I am willing to phone shop re a different colour but why should I? My daughter hasn't done anything wrong. That's as well as losing the deposit which I can't afford.

Geriatricme Tue 12-Jan-16 17:00:44

Only looked at a few dresses. The dress bought is at the lower price for new dresses - they go from about £250 to £700. Yes I want her to have a lovely dress but I'm not nuts 😂
It's age 16.
She showed her the picture of her address because the other girl had already bought hers x

Sallyhasleftthebuilding Tue 12-Jan-16 17:05:38

Id be annoyed too! Local shops have a list of prom dresses for each school and only sell one to that 'school' for this reason. Think you have made your opinion known as has DD you should wait and see

Girlwhowearsglasses Tue 12-Jan-16 17:13:20

Gosh the excitement (anticlimax) level will be sky high by the summer if you carry on like this! Surely it's perfectly possible for a dress not to fit by the summer if you buy it now anyway? I didn't even have breasts at this age - six months later they were a DD.

Hair and jewellery OP. And coach her to say 'oh I'm not sure what my hair/necklace/shoes/bag will be yet' FGS!

Brightnorthernlights Tue 12-Jan-16 17:13:55

Have I clicked onto an episode of High School Musical by mistake..........

BackforGood Tue 12-Jan-16 17:14:20

Just so you know <missing point entirely> LOADS of people buy beautiful prom dresses for a LOT less than £250 - not sure how you work out they "go from £250" hmm

I totally agree with LieslVonTrpp

Geriatricme Tue 12-Jan-16 17:16:11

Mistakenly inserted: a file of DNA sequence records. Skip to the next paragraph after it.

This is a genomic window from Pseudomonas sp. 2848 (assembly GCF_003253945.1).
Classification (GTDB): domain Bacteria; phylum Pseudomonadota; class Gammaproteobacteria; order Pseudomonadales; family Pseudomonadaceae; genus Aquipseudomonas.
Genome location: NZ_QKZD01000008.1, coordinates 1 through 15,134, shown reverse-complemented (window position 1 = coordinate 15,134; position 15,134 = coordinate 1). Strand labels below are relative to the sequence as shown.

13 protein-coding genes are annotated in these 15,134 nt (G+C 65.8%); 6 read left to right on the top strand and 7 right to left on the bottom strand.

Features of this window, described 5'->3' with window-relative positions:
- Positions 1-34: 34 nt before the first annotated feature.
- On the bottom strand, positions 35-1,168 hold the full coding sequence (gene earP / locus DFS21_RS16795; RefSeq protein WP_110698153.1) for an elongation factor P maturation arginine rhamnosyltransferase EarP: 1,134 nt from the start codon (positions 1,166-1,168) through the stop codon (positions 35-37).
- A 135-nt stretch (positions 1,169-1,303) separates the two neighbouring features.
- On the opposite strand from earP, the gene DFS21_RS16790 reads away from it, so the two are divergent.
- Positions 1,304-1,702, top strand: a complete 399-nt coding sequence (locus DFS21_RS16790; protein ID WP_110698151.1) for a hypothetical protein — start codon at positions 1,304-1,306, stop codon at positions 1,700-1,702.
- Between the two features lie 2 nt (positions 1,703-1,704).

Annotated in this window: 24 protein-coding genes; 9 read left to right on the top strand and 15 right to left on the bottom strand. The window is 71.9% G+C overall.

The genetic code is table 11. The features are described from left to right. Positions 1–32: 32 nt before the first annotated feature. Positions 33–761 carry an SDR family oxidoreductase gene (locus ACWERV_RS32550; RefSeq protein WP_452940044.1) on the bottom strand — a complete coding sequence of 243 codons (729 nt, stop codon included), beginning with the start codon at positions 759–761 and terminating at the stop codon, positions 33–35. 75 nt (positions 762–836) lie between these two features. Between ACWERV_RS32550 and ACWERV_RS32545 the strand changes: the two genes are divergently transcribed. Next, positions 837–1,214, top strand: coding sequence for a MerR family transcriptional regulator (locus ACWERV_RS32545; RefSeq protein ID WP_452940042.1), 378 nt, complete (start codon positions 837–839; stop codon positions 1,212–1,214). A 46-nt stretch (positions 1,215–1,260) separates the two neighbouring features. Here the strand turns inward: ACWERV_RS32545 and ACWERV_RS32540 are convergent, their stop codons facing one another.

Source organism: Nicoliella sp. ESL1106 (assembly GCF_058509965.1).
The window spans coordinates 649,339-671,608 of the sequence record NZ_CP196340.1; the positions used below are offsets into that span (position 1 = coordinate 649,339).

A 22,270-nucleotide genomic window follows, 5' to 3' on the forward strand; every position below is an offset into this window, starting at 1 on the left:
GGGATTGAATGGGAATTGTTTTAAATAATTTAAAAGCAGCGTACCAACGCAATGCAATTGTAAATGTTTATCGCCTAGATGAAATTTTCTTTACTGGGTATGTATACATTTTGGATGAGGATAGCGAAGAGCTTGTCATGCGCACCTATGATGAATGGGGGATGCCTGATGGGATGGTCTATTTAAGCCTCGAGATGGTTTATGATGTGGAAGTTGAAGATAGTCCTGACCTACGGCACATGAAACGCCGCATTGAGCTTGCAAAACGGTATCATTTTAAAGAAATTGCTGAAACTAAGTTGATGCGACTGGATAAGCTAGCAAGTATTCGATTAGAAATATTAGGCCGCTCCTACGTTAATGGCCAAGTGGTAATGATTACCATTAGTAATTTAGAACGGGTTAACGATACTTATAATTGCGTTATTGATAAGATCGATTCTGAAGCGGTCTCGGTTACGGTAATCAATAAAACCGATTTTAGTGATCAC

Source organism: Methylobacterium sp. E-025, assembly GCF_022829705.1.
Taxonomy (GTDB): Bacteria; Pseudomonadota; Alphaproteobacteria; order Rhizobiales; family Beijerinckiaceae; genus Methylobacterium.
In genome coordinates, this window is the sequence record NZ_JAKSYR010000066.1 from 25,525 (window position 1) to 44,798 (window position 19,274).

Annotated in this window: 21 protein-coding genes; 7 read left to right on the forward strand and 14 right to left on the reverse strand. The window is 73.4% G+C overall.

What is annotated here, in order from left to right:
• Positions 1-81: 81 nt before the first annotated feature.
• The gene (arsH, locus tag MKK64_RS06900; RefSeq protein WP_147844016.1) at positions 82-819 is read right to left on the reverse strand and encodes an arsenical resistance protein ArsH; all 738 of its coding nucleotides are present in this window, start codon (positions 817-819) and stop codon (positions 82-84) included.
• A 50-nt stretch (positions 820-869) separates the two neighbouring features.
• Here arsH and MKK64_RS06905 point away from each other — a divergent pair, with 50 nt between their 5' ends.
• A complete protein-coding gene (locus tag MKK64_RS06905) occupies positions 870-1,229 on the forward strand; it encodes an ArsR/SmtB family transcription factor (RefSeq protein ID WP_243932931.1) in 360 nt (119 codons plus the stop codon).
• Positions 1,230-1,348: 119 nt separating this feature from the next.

Aww come on you have teenage girls? Have you a concept of hormones, prices and the dreaded prom? 😂

titchy Tue 12-Jan-16 17:17:52

Dd's cost £60 from eBay..... Just saying.

momb Tue 12-Jan-16 17:18:49

So they are doing mocks exams, revising for GCSEs, getting part time jobs, expanding their minds and experience......and planning (and actually getting upset over) what to wear to a school dance in 6 months' time?

OP you need to calm the situation not inflame it: one or other of the girls will change her mind before the prom anyway. Planning a prom dress this far in advance is essentially bonkers: it is supposed to be a treat, a right of passage for making it through a tough year at school.... they are worrying about a frock before actually getting through the exam year!

Geriatricme Tue 12-Jan-16 17:19:41

Please show me where these new Prom dresses are at a lot less than £250 - and not the foreign sites that send you the equivalent of a shroud

Andylion Tue 12-Jan-16 17:20:50

What does the friend say if your dd says that to her "don't get one the same as mine, we'll look ridiculous and no one will notice anything else about us" - what would the friend say, what could she say?
And why does the friend want to wear a similar dress? I would be livid too.

momb Tue 12-Jan-16 17:21:12

I have a Y11 DD. She is very stressed about her mocks (coming up) and revising like mad to get ahead so that her GCSEs won't be too bad (she hates exams and always presents a grade or two below her ability due to stress). She is also practicing an audition piece for an upcoming casting. I can honestly say the word prom has not passed her lips!

Geriatricme Tue 12-Jan-16 17:22:42

Titchy - new? And not a sack from abroad?
Why is everybody concentrating on price? The dilemma isn't the price fgs 🤔 .... Have some missed the point....

ghostyslovesheep Tue 12-Jan-16 17:23:27

I have 2 teenage daughters - there is now way I will be spending £250+on a frock - I can't afford to!

anyway that aside yabu - don't feed the drama - your daughter will look lovely for the 5 hours she's wearing it (£50 an hour grin )

momb Tue 12-Jan-16 17:23:40

Please show me where these new Prom dresses are at a lot less than £250 - and not the foreign sites that send you the equivalent of a shroud

prom dresses under £250